The top human services official in the state, Sec. of DSHS, Kevin Quigley, authored a string of emails Thursday to defend his agency and put the blame squarely on the legislature for failing to adequately fund outpatient and detox drug treatment for addicts across the state who are poor.
READ: Loss of funding for drug treatment ‘beyond belief'
"I will offer no apologies for DSHS’ efforts to address our mental health crisis. I lack the luxury of being able to be partisan about helping people," wrote Sec. Quigley. "Had the Governor’s budget prevailed, (and) hence we avoided $2MM in (drug treatment and mental health) cuts we could have better bridged us through to more sound rates. This was a sound strategy."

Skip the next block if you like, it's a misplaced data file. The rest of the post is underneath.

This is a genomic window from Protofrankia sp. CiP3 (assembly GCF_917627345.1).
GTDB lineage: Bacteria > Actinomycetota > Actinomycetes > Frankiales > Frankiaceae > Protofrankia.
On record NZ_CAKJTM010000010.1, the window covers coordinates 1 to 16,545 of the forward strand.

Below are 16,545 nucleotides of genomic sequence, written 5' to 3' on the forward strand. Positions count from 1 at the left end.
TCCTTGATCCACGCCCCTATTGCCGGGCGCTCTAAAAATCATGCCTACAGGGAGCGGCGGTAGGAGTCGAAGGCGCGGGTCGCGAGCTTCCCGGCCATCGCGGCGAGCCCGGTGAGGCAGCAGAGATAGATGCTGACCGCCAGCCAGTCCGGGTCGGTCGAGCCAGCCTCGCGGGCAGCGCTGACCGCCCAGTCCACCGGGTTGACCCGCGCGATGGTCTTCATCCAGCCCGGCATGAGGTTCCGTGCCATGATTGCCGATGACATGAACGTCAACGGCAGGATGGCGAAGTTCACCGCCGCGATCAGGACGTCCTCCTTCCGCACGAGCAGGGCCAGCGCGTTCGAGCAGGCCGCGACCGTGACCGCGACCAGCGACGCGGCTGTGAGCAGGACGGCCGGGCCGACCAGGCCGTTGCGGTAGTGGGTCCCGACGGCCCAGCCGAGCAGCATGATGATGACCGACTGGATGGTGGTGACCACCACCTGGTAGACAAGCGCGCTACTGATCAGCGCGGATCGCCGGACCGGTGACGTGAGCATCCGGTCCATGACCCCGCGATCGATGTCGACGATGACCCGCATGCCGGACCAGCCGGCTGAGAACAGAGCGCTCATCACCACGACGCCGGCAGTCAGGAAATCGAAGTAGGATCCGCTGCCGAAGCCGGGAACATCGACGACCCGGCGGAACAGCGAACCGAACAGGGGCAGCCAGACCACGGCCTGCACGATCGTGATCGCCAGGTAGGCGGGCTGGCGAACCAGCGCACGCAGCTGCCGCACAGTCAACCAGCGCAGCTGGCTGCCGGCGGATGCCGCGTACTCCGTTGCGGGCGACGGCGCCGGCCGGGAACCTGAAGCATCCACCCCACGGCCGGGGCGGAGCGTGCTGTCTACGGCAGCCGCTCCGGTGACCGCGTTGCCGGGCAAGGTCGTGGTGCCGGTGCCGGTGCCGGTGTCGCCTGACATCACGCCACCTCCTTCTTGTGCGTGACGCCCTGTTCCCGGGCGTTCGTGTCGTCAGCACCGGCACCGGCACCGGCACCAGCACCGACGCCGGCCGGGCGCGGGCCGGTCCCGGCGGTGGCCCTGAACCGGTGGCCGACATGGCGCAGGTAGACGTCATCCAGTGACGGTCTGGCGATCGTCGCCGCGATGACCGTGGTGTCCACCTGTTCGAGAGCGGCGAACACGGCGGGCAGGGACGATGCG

With the shift to the Affordable Care Act, thousands of patients getting treatment for addiction to heroin, meth, cocaine, alcohol and other drugs under a combination of federal and state payments have been switched to Medicaid. Medicaid rates are far lower than the actual cost of the services. Prior to January 1, DSHS was chipping in dollars to fill the funding gap for these services.
Now, publicly-funded service providers say they will be forced to deny Medicaid patients in the near future and some smaller agencies say they will have to close their doors altogether.
After service providers came out publicly to express their disappointment with DSHS for not raising Medicaid rates, Sec. Quigley wrote to a group of those providers and cc'd KING 5 on the communications.